Marcus Powlowski Presents Petition in House of Commons Calling on Government to Announce Plan for COVID-19 Human Challenge Trials


Ottawa, Ontario – Thunder Bay-Rainy River MP Marcus Powlowski presented in the House of Commons today a petition calling on the Government of Canada to publicly announce a plan for COVID-19 human challenge trials. The petition, which was the brainchild of the challenge trials advocacy group 1Day Sooner, received 543 signatures from across Canada, showcasing the support there is for the use of human challenge trials in the race to develop a vaccine for COVID-19.

Upon presenting the petition, MP Powlowski states, “I am very proud of the work One Day Sooner has done advocating for the use of human challenge trials, not just in Canada, but around the world. They understand how important it is that we obtain a COVID-19 vaccine as quickly as possible for the preservation of human life and the prevention of further economic devastation during this pandemic. Young people from across Canada are ready to step-up to serve their country in our war against COVID-19, and I would hope that Canada’s leaders are willing to heed their call.”

1Day Sooner representative Alexandre Rodgers, author of the petition, says, “We are very grateful for the support shown by MP Powlowski on this important issue. With COVID-19 sweeping across the world and causing the deaths of thousands per day, it is essential we use human challenge trials to speed vaccine testing, especially for poor countries that maybe outbid for the first vaccines.  Participating in a human challenge trial poses less risk to young healthy people than living kidney donations, a commonly accepted medical procedure. We hope that Canadian researchers embrace the altruism of over 1700 Canadians who have already volunteered for these trials.”

Background on Petition

  • The petition was opened for signatures on September 18th, 2020 and closed for signatures on October 18th, 2020.
  • The petition was written by the organization 1Day Sooner. As petitions must be sponsored by an MP before being presented in the House of Commons, MP Powlowski acted as the sponsor.
  • The petition received 543 signatures.
  • The wording of the petition is as follows:

Petition to the Government of Canada


  • We need multiple vaccines to meet global demand, yet we know little about which of the 160 or more vaccines in production actually work;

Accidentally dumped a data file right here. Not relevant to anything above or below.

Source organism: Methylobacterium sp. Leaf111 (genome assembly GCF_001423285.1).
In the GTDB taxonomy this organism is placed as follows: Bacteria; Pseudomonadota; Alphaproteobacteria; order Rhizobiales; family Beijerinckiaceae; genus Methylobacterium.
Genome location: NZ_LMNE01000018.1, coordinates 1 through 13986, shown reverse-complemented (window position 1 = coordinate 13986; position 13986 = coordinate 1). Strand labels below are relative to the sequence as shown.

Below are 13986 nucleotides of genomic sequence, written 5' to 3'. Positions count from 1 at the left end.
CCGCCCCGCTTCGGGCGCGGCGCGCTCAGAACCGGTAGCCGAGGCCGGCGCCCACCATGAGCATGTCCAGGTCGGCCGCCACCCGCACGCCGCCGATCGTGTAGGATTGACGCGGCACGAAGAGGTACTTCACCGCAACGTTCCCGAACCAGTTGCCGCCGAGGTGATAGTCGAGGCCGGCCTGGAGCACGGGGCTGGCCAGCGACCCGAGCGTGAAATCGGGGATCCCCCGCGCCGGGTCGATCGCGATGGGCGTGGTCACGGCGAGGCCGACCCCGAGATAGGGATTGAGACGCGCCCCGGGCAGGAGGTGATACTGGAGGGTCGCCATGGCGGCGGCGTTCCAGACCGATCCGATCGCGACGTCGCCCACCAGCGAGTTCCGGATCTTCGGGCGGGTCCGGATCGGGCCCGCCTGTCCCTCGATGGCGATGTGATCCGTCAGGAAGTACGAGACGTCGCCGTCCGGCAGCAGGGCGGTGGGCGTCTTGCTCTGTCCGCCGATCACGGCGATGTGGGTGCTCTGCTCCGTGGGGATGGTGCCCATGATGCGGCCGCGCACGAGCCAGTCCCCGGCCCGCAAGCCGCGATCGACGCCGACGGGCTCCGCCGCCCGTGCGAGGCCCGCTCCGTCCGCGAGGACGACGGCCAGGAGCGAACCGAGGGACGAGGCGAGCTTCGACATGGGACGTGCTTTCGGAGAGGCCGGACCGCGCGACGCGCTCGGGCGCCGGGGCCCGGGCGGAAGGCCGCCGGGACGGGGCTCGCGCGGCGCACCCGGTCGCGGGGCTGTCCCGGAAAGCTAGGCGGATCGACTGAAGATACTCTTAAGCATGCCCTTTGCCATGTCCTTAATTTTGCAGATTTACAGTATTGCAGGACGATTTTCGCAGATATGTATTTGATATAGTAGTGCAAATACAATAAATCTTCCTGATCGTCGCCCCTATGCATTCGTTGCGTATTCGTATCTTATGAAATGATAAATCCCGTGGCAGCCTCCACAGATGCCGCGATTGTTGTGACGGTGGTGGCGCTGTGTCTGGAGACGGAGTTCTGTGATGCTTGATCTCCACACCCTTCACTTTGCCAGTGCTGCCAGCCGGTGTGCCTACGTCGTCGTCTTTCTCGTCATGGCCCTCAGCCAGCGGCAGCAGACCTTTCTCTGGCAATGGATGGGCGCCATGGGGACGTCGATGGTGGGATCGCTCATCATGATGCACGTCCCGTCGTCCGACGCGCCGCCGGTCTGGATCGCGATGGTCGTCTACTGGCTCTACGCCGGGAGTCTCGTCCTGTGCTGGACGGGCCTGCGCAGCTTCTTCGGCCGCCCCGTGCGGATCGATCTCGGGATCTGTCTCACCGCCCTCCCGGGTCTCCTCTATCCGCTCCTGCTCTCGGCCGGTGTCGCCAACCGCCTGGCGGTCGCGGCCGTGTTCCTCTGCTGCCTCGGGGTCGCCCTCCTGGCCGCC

• COVID-19 human challenge trials would quickly narrow the field of promising vaccines and answer essential biological questions about COVID-19, potentially saving tens of thousands of lives;
  • Human challenge trials have been indispensable to our understanding of other infectious diseases, like malaria, cholera, and influenza, and would similarly offer an unprecedented level of insight into COVID-19;
  • Over 1,600 Canadians have already volunteered to take part in a COVID-19 human challenge trial;
  • The risk to young healthy volunteers is on par with other acts of public service, such as living kidney donation; and
  • Thousands of people are dying every day from COVID-19, and we urgently need to help those who are most vulnerable with accelerated vaccine development.

We, the undersigned, citizens of Canada, call upon the Government of Canada to publicly announce a plan for COVID-19 human challenge trials.

Background on Human Challenge Trials (from Powlowski Op-Ed:

  • A challenge trial involves the administration of a vaccine that has passed Phase 1 and 2 safety trials to young and healthy volunteers, who are then deliberately exposed to the disease in order to see if they get sick. This is different from conventional Phase 3 trials during which a large number of people are vaccinated and then allowed to go about their normal lives while being monitored over time to determine if they become infected with the disease through ordinary practices.
  • In contrast to a regular Phase 3 trial, a challenge trial is faster and allows for a smaller number of volunteers, as volunteers will be reliably exposed to the disease. This also means that there is no risk of a trial failing due to the epidemic waning in a locality where the trial is being conducted. Less recruitment, less waiting and less uncertainty all mean that challenge trials take less time.
  • By taking precautions, such as limiting participants to healthy young 18-25 year-olds without underlying conditions, (as in this population COVID-19 is about as dangerous as common influenza), using small, standardized doses of the virus in incremental fashion to limit the amount of illness a volunteer may experience, and housing volunteers in containment centres during the trial, the risk to volunteers can be reduced to minimal levels.
  • The World Health Organization has also released standards for how challenge trials can be safely and ethically conducted.
  • The use of a challenge trial for the development of a COVID-19 vaccine has recently been approved for use at the University of Oxford
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